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Q: What is ULP?

An Unfair Labor Practice (ULP) is when a public employer violates state labor laws, which UC did by engaging in intimidation tactics, retaliating against workers, and interfering with workers’ rights, among other things. Because of UC’s illegal conduct, we filed two ULP charges with the California Public Employment Relations Board (PERB). But sometimes ULP charges alone are not enough to convince UC to stop interfering with workers’ rights. Sometimes, the only thing that will get the employer’s attention is a ULP strike.

Q: What is a ULP Strike?

A ULP Strike is when workers go on strike to protest their employer’s labor law violations. Our ULP Committee has decided that given the nature of UC’s violations, and UC’s belief that it is somehow “above the law” a strike is needed to get their attention, in addition to the ULP charge we filed.

Q: Is striking legal? Am I protected if I go on strike?

Yes. All UC employees have the right to strike under the law. Although UC attempts to claim AFSCME strikes are illegal, our legal team has successfully defended them at PERB. Retaliation from UC management against anyone for participating in the strike is strictly illegal. Illegal retaliation includes: reducing someone’s appointment or regular hours, changing schedules, and any discipline. AFSCME has and will continue to defend workers experiencing retaliation due to participation in legally protected strikes and union activity. If this occurs, please contact your MAT leader or organizer immediately.

Q: How should I respond if my supervisor asks me if I am going on strike or if I am going to come to work during the strike?

You do not have to answer any questions about your participation in a strike. UC does not have the right to intimidate you or insist that you answer questions about your participation in the strike or any other legally protected union activity. You should not sign anything from management about whether or not you plan to work during strike. If your supervisor asks you about your participation, they must inform you that you do not need to answer and that UC will not retaliate against you for your participation in the strike. If they do not, please contact your MAT leader immediately.

Q: Why is UC telling us that our strike will hurt students and patients?

UC will do anything to stop us from striking, which will impact UC financially. Our union has worked diligently to protect our patients before and during any strike. We have given UC more than 10 days’ notice of our strike and has organized a Patient Protection Task Force which helps UC staff the hospital in the case a true emergency arises during a strike.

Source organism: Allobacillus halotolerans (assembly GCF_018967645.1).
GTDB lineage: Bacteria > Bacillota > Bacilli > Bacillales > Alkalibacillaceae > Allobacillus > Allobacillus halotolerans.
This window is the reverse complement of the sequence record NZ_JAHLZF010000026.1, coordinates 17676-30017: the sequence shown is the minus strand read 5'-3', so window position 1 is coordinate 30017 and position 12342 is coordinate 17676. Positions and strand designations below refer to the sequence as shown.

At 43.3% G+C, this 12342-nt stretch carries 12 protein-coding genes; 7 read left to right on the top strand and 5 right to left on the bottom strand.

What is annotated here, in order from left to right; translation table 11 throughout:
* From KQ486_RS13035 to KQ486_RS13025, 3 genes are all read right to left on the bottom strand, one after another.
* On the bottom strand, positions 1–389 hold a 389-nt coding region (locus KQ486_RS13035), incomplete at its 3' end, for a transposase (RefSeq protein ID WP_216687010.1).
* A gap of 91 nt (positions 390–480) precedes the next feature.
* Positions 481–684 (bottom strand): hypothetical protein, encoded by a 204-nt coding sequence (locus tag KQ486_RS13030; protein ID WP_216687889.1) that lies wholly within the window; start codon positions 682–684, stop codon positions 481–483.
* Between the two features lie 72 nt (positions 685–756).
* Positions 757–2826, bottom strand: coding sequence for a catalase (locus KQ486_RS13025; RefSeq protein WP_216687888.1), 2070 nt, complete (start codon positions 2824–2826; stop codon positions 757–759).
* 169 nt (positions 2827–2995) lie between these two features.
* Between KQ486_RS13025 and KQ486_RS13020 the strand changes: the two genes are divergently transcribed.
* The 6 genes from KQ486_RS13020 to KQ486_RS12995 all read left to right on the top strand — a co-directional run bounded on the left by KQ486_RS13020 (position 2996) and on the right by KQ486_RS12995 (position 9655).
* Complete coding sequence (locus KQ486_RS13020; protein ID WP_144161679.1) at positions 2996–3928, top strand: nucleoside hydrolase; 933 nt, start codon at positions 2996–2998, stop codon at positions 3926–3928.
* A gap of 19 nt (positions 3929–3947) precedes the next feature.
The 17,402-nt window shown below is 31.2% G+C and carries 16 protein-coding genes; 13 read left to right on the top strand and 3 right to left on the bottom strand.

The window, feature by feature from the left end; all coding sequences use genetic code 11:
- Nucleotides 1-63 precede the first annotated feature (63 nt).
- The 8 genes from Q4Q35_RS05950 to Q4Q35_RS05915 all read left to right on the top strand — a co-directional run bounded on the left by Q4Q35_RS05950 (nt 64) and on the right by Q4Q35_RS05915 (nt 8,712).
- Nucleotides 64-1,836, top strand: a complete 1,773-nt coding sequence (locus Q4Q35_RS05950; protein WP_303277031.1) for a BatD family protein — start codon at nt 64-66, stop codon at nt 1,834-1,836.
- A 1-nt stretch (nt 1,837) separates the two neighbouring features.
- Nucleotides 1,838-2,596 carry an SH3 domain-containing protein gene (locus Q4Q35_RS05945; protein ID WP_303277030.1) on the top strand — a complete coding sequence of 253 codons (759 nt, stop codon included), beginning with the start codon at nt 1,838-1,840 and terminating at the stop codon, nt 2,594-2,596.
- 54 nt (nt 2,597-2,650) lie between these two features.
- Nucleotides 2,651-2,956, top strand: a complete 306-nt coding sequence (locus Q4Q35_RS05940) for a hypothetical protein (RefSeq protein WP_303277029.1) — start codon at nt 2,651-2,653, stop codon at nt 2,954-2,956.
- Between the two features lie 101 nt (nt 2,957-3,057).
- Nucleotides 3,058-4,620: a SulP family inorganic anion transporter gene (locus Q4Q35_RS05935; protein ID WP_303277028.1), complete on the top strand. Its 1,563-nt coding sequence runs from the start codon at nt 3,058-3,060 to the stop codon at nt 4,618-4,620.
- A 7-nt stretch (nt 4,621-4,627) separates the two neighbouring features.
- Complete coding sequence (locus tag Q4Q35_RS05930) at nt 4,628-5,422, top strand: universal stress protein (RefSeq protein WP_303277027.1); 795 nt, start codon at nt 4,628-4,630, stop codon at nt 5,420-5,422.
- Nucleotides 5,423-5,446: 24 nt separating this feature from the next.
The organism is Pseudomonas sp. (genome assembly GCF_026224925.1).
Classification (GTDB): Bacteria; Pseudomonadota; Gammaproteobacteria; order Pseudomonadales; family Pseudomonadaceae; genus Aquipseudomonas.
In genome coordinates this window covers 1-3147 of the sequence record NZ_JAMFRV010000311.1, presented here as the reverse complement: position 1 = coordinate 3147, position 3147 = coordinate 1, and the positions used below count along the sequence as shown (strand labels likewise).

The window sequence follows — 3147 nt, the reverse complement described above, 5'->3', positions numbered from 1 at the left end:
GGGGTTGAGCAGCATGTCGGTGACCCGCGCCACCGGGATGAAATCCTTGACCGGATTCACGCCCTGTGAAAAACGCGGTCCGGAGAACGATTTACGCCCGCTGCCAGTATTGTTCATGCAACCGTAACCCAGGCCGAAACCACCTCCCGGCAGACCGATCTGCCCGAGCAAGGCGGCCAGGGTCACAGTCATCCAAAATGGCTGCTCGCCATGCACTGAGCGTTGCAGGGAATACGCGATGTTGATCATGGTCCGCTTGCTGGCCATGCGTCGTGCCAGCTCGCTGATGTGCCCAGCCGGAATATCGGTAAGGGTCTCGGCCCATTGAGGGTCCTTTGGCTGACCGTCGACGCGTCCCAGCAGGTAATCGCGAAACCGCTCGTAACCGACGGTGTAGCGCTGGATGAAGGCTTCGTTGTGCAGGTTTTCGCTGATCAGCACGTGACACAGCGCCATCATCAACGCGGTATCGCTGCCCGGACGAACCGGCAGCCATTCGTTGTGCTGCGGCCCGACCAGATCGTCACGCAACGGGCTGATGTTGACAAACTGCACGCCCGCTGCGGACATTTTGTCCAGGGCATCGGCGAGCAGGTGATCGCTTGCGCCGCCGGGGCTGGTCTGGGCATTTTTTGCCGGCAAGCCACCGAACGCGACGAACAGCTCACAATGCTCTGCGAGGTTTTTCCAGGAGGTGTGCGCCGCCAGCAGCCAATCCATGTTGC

Q: When and where is the strike? What should I do if I am scheduled to work on night shift before the strike starts?

The strike starts at 12:00 AM on Wednesday, April 10 and ends at 11:59 PM on April 10. Anyone who is in the middle of a shift when the strike starts at 12:00 AM on April 10 should continue working until the regular end time of that shift. Anyone who is on the picket line and was scheduled to work a shift commencing prior to 12:00 AM on Thursday, April 11 should remain on strike through the close of that shift and not report to work in mid-shift. You will be asked to sign up for an 8-hour picket shift. You should report on time for your picket shift and sign in immediately when you arrive. Your MAT leader or Organizer will let you know where to report.

Q: What do I need to do on the day of strike? Do I call in daily to tell my supervisor? Do I call in sick? Do I need to use vacation time?

You do not need to call-in sick, request vacation or any other type of leave during the strike. AFSCME sends notice to UC before we strike about the time and locations of the strike, so supervisors and managers already know AFSCME-represented employees will be striking.

Q: What should I do if my supervisor tells me that I have to come to work during the strike and/or shows me some document saying that?

Contact the union immediately. UC’s standard scare tactic is to convince some employees that they are “required” to work. As in previous strikes, AFSCME will work with PERB and UC so that a limited number of employees will work during the strike and others will be available if needed through the Patient Protection Task Force. AFSCME will have a list of anyone who should go to work, so check with your MAT leader or Organizer.

Q: What if my supervisor calls me during my off days to ask me to work a shift during the strike?

If your supervisor tries to call you into work on the days you are not scheduled to work, you should tell them “I am not available. I will be participating in the Union strike.” You are not required to work during those days.

Q: What is my legal right to strike as a per-diem, probationary, or limited appointment employee at UC?

All workers covered by the AFSCME agreement have the legal right to strike, including per-diem, limited, and probationary workers. Under our agreement, limited, per-diem and probationary workers can be let go for any reason—except in cases of retaliation for union activity (like striking). Again, retaliation from UC management is strictly illegal, and our union will defend workers experiencing retaliation due to participation in legally protected strikes and union activity. If this occurs, please contact your MAT leader or organizer immediately.

Q: I support the strike, but do I have to come to the picket line when I am not scheduled to work?

ALL AFSCME members should come to the picket line whether or not you are scheduled to work during the strike. UC must see our strength in numbers and patients, students and the media will support us more if we are in front of our hospitals and campuses.